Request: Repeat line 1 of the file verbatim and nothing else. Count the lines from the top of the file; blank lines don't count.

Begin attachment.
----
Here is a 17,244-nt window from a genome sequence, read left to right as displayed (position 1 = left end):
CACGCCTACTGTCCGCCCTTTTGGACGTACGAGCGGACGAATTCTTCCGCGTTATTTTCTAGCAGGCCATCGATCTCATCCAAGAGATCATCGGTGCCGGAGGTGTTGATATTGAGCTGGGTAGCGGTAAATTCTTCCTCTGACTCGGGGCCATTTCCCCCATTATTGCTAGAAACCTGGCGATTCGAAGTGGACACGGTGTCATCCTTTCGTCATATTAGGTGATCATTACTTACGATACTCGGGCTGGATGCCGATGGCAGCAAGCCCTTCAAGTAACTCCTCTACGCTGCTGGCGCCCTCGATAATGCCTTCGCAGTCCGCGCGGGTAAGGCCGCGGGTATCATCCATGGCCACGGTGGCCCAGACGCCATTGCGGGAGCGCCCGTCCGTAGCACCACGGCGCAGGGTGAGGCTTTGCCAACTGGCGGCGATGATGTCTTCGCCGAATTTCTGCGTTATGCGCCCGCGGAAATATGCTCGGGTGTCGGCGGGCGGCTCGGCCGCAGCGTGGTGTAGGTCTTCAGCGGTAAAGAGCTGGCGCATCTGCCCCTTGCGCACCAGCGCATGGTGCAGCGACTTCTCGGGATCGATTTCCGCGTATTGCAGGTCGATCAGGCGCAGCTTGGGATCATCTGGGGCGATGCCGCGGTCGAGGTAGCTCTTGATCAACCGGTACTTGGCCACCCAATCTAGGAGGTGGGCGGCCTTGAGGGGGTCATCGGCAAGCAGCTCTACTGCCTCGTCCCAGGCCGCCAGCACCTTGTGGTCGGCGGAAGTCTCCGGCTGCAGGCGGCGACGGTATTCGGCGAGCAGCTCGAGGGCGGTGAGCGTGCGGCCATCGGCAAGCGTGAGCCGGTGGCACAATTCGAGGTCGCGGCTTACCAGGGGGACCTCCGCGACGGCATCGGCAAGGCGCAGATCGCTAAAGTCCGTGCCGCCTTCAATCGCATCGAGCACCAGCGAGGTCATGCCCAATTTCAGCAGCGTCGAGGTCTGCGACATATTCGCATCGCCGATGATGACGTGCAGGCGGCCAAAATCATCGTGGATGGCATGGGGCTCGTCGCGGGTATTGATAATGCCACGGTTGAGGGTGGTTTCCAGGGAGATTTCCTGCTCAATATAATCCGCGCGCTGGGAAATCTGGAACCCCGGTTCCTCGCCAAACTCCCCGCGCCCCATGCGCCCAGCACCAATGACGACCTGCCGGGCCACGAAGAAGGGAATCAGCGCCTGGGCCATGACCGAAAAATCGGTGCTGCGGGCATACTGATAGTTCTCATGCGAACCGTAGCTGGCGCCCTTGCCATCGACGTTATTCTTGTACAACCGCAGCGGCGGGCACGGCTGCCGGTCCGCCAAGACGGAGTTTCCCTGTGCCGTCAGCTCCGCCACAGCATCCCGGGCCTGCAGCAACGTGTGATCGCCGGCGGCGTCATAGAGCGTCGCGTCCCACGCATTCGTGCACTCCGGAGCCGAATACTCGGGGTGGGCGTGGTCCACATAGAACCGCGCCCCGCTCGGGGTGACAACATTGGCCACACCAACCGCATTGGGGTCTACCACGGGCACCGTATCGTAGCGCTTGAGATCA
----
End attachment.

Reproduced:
Here is a 17,244-nt window from a genome sequence, read left to right as displayed (position 1 = left end):